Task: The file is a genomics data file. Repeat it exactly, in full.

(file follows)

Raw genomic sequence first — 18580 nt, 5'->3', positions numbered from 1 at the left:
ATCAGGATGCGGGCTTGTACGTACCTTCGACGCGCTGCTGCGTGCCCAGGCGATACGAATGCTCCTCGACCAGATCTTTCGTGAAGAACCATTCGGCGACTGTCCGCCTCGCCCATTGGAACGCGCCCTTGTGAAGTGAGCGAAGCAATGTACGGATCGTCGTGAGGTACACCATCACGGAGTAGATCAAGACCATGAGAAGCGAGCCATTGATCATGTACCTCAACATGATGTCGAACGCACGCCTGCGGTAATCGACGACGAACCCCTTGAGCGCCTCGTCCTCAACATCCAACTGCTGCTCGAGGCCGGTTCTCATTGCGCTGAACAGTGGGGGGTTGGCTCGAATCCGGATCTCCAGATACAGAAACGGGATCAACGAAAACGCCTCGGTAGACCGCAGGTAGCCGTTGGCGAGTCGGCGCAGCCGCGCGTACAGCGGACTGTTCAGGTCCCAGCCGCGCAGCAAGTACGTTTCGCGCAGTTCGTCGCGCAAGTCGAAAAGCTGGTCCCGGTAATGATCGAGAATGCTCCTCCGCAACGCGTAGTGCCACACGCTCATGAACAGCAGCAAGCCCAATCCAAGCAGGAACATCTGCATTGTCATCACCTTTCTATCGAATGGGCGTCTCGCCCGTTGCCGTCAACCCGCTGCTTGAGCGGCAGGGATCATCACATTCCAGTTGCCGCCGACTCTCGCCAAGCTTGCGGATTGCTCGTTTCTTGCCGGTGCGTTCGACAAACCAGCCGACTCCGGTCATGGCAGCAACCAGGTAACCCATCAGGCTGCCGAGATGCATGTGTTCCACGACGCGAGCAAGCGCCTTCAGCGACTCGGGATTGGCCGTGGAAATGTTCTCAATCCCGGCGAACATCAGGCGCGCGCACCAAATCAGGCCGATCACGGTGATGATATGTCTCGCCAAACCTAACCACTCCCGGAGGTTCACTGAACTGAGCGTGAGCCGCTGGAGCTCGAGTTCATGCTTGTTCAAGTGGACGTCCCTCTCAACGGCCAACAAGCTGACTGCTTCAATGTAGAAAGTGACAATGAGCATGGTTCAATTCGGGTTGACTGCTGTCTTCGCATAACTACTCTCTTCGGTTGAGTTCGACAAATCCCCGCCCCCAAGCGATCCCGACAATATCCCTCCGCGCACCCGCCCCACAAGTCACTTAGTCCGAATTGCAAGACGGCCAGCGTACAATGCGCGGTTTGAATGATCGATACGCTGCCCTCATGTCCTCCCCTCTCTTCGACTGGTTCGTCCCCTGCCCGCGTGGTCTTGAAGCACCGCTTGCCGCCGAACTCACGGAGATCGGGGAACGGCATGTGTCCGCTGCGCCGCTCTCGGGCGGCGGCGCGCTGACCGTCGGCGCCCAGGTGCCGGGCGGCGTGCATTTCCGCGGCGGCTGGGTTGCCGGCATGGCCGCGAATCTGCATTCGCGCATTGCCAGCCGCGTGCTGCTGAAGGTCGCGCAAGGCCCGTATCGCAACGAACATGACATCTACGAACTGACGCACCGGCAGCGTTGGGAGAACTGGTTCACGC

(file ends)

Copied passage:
Raw genomic sequence first — 18580 nt, 5'->3', positions numbered from 1 at the left:
ATCAGGATGCGGGCTTGTACGTACCTTCGACGCGCTGCTGCGTGCCCAGGCGATACGAATGCTCCTCGACCAGATCTTTCGTGAAGAACCATTCGGCGACTGTCCGCCTCGCCCATTGGAACGCGCCCTTGTGAAGTGAGCGAAGCAATGTACGGATCGTCGTGAGGTACACCATCACGGAGTAGATCAAGACCATGAGAAGCGAGCCATTGATCATGTACCTCAACATGATGTCGAACGCACGCCTGCGGTAATCGACGACGAACCCCTTGAGCGCCTCGTCCTCAACATCCAACTGCTGCTCGAGGCCGGTTCTCATTGCGCTGAACAGTGGGGGGTTGGCTCGAATCCGGATCTCCAGATACAGAAACGGGATCAACGAAAACGCCTCGGTAGACCGCAGGTAGCCGTTGGCGAGTCGGCGCAGCCGCGCGTACAGCGGACTGTTCAGGTCCCAGCCGCGCAGCAAGTACGTTTCGCGCAGTTCGTCGCGCAAGTCGAAAAGCTGGTCCCGGTAATGATCGAGAATGCTCCTCCGCAACGCGTAGTGCCACACGCTCATGAACAGCAGCAAGCCCAATCCAAGCAGGAACATCTGCATTGTCATCACCTTTCTATCGAATGGGCGTCTCGCCCGTTGCCGTCAACCCGCTGCTTGAGCGGCAGGGATCATCACATTCCAGTTGCCGCCGACTCTCGCCAAGCTTGCGGATTGCTCGTTTCTTGCCGGTGCGTTCGACAAACCAGCCGACTCCGGTCATGGCAGCAACCAGGTAACCCATCAGGCTGCCGAGATGCATGTGTTCCACGACGCGAGCAAGCGCCTTCAGCGACTCGGGATTGGCCGTGGAAATGTTCTCAATCCCGGCGAACATCAGGCGCGCGCACCAAATCAGGCCGATCACGGTGATGATATGTCTCGCCAAACCTAACCACTCCCGGAGGTTCACTGAACTGAGCGTGAGCCGCTGGAGCTCGAGTTCATGCTTGTTCAAGTGGACGTCCCTCTCAACGGCCAACAAGCTGACTGCTTCAATGTAGAAAGTGACAATGAGCATGGTTCAATTCGGGTTGACTGCTGTCTTCGCATAACTACTCTCTTCGGTTGAGTTCGACAAATCCCCGCCCCCAAGCGATCCCGACAATATCCCTCCGCGCACCCGCCCCACAAGTCACTTAGTCCGAATTGCAAGACGGCCAGCGTACAATGCGCGGTTTGAATGATCGATACGCTGCCCTCATGTCCTCCCCTCTCTTCGACTGGTTCGTCCCCTGCCCGCGTGGTCTTGAAGCACCGCTTGCCGCCGAACTCACGGAGATCGGGGAACGGCATGTGTCCGCTGCGCCGCTCTCGGGCGGCGGCGCGCTGACCGTCGGCGCCCAGGTGCCGGGCGGCGTGCATTTCCGCGGCGGCTGGGTTGCCGGCATGGCCGCGAATCTGCATTCGCGCATTGCCAGCCGCGTGCTGCTGAAGGTCGCGCAAGGCCCGTATCGCAACGAACATGACATCTACGAACTGACGCACCGGCAGCGTTGGGAGAACTGGTTCACGC